By escaping slavery with his flight to England and returning to America to help the class of people to which he once belonged, Douglass symbolizes the philanthropic spirit. He gave his time, energy, and service to help other African Americans obtain increased freedom. This duty to other people is made evident by his own words:
for no man who lives at all, lives unto himself; he either helps or hinders all who are in anywise connected with him. I never rise to speak before an American audience without something of the feeling that my failure or success will bring blame or benefit to my whole race. (Douglass 1881, 384)
Thus, he felt that his own personal struggle was to be shared with others so that they might promote the ideal of equality for all classes of people.
Key Related Ideas
Important People Related to the Topic
W. E. B. Du Bois (1868-1963) was a leading African-American writer, scholar, pacifist, and minority rights activist. He was a founder of the Niagara Movement, the National Association for the Advancement of Colored People (NAACP) and the Pan African Movement. Du Bois became an international figure as he created a connection between the subjugated status of African Americans and other people in colonized countries around the world.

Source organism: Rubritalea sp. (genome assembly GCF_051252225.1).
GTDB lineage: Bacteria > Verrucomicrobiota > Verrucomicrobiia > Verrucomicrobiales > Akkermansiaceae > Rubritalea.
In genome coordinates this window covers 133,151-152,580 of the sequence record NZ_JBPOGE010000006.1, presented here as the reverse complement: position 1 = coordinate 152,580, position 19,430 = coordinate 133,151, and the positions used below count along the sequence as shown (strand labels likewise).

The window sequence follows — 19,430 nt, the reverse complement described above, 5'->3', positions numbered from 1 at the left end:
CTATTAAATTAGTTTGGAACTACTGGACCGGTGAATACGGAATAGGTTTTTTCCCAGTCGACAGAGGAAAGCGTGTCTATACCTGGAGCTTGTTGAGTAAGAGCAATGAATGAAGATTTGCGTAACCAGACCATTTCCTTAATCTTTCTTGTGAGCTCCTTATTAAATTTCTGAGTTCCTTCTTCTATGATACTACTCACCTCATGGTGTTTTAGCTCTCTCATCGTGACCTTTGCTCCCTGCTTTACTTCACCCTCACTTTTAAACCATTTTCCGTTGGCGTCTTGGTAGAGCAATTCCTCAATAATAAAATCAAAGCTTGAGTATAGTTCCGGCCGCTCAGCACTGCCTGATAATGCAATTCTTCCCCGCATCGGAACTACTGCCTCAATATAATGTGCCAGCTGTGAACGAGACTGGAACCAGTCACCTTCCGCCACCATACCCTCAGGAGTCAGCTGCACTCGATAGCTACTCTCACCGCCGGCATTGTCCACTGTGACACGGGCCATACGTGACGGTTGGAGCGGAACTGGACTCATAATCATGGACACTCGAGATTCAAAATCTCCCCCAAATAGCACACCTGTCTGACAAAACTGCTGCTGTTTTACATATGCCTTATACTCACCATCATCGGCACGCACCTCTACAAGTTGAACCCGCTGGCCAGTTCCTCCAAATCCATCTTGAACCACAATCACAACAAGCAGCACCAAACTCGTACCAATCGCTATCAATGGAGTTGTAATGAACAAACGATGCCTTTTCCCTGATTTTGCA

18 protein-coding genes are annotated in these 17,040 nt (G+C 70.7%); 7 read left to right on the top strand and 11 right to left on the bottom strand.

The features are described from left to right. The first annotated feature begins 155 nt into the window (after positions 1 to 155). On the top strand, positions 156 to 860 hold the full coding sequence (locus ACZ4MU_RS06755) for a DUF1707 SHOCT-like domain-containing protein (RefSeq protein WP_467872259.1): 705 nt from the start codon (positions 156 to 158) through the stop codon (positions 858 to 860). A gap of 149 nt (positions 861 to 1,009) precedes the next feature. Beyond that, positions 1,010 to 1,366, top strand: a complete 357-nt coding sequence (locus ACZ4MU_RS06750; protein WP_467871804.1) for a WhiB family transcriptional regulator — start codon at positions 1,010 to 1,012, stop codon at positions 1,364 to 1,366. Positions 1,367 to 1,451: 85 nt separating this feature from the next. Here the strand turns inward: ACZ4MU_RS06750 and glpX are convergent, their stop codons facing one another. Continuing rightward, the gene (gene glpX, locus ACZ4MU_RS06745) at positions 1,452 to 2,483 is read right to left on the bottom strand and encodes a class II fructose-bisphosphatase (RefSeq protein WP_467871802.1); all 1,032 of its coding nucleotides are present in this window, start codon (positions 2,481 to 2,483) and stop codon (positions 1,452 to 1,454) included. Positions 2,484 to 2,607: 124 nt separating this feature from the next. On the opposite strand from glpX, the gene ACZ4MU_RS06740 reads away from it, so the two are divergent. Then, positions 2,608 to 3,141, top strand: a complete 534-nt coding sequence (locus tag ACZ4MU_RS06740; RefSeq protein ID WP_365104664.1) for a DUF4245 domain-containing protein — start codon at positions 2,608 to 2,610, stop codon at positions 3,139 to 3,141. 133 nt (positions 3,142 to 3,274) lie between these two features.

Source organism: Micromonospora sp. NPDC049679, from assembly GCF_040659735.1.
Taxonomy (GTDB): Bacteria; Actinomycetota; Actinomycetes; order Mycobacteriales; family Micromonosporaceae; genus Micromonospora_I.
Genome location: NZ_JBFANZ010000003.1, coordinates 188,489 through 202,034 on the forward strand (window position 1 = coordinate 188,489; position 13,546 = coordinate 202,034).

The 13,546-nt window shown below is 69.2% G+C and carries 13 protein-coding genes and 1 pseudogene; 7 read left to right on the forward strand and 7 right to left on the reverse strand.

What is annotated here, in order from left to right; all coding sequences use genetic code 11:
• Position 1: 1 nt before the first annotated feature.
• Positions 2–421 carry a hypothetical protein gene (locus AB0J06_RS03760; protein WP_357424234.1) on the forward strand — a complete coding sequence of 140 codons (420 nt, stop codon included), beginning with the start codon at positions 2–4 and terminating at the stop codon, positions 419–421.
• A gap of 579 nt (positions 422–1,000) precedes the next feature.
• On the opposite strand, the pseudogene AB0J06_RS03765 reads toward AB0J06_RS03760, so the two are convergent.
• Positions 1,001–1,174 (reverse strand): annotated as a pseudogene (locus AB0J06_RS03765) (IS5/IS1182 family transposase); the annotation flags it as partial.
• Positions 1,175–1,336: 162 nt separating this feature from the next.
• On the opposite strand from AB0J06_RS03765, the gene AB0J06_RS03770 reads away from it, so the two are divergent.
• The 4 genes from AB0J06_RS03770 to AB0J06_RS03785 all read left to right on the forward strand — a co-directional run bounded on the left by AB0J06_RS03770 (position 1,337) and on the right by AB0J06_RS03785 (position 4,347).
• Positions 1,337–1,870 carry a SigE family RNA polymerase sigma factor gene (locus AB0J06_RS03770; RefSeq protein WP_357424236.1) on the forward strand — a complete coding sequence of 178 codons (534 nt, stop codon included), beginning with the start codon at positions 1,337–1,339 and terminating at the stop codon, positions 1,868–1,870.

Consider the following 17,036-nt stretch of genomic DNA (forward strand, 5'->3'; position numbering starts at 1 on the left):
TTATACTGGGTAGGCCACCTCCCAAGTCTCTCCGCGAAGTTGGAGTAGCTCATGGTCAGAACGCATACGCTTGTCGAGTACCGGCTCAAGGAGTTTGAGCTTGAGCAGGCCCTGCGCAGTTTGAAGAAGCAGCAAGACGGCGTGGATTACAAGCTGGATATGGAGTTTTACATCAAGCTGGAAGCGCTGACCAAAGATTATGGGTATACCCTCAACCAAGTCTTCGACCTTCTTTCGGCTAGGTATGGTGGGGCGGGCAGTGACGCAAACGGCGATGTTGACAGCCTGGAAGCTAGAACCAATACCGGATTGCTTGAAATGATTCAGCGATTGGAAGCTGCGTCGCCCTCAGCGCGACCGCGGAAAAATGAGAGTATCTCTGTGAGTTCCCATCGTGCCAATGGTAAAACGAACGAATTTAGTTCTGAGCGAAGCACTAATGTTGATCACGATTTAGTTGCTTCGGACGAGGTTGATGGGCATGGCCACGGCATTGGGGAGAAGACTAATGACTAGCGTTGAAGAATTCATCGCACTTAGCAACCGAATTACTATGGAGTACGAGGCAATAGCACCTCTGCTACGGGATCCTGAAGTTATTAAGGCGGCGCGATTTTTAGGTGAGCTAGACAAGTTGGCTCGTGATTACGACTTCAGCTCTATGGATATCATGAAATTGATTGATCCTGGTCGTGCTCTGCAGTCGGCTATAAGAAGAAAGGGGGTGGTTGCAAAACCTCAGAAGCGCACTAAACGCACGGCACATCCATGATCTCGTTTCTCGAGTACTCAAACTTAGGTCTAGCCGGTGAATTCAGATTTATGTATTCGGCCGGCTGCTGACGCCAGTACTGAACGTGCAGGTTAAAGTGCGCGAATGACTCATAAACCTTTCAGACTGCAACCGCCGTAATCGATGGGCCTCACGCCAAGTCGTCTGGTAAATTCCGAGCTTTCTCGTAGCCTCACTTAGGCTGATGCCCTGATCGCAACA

Harriet Beecher Stowe (1811-1896) was a well-published writer of fictional novels, children's books, geographical and biographical writings, and periodicals. Stowe is best-known as the author of Uncle Tom's Cabin, a portrayal of slave life that caused great controversy and social upheaval at the time. Stowe, a staunch abolitionist, was the sister of education reformer Catharine Beecher.
Madam C.J. Walker (1867-1919) is the quintessential rags-to-riches example of the self-made African American businesswoman. Born the daughter of two slaves, Walker went farm laboring to laundering clothes, to founding a haircare dynasty based on a product she invented. During her lifetime, Walker made large contributions to establish a YMCA for the African American community and to lobby for anti-lynching laws.
David Walker (approximately 1796-1830) was a free black that wrote Appeal, an anti-slavery document calling all slaves to revolt. Published in 1829, Appeal spoke out against the viewpoints that African Americans were not considered human, that they should be sent back to Africa to form a colony there (Walker believed America was built on slaves blood and tears), and that any other groups in history (ie., Jews or Roman slaves) suffered worse treatment than black slaves in America. For excerpts, see http://www.pbs.org/wgbh/aia/part4/4h2931t.html.